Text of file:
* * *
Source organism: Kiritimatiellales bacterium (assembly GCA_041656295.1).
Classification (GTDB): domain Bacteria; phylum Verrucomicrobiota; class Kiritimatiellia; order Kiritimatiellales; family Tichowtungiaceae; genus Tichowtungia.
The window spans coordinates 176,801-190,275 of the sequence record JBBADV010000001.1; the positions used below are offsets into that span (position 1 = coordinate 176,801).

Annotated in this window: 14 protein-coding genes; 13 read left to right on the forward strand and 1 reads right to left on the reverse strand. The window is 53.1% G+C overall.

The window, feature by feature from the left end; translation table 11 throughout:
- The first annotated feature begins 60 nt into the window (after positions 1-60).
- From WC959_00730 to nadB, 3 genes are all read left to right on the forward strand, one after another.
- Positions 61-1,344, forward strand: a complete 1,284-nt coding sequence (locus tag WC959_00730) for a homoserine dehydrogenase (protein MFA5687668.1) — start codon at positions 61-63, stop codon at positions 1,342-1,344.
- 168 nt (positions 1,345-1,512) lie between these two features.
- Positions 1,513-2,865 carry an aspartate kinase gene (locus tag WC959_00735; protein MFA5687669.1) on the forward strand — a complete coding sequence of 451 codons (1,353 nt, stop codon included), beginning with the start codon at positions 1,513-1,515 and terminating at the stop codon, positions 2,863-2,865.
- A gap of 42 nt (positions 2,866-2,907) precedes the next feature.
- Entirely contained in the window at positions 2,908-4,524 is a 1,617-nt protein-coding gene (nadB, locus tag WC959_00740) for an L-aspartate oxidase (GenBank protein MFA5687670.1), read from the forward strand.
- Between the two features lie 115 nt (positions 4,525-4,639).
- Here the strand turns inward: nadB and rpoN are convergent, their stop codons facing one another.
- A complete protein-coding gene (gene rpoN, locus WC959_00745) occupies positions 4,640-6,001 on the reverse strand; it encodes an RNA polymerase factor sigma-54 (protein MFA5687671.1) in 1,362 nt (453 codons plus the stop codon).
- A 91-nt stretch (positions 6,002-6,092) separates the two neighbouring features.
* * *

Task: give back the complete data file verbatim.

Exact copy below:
Source organism: Kiritimatiellales bacterium (assembly GCA_041656295.1).
Classification (GTDB): domain Bacteria; phylum Verrucomicrobiota; class Kiritimatiellia; order Kiritimatiellales; family Tichowtungiaceae; genus Tichowtungia.
The window spans coordinates 176,801-190,275 of the sequence record JBBADV010000001.1; the positions used below are offsets into that span (position 1 = coordinate 176,801).

Annotated in this window: 14 protein-coding genes; 13 read left to right on the forward strand and 1 reads right to left on the reverse strand. The window is 53.1% G+C overall.

The window, feature by feature from the left end; translation table 11 throughout:
- The first annotated feature begins 60 nt into the window (after positions 1-60).
- From WC959_00730 to nadB, 3 genes are all read left to right on the forward strand, one after another.
- Positions 61-1,344, forward strand: a complete 1,284-nt coding sequence (locus tag WC959_00730) for a homoserine dehydrogenase (protein MFA5687668.1) — start codon at positions 61-63, stop codon at positions 1,342-1,344.
- 168 nt (positions 1,345-1,512) lie between these two features.
- Positions 1,513-2,865 carry an aspartate kinase gene (locus tag WC959_00735; protein MFA5687669.1) on the forward strand — a complete coding sequence of 451 codons (1,353 nt, stop codon included), beginning with the start codon at positions 1,513-1,515 and terminating at the stop codon, positions 2,863-2,865.
- A gap of 42 nt (positions 2,866-2,907) precedes the next feature.
- Entirely contained in the window at positions 2,908-4,524 is a 1,617-nt protein-coding gene (nadB, locus tag WC959_00740) for an L-aspartate oxidase (GenBank protein MFA5687670.1), read from the forward strand.
- Between the two features lie 115 nt (positions 4,525-4,639).
- Here the strand turns inward: nadB and rpoN are convergent, their stop codons facing one another.
- A complete protein-coding gene (gene rpoN, locus WC959_00745) occupies positions 4,640-6,001 on the reverse strand; it encodes an RNA polymerase factor sigma-54 (protein MFA5687671.1) in 1,362 nt (453 codons plus the stop codon).
- A 91-nt stretch (positions 6,002-6,092) separates the two neighbouring features.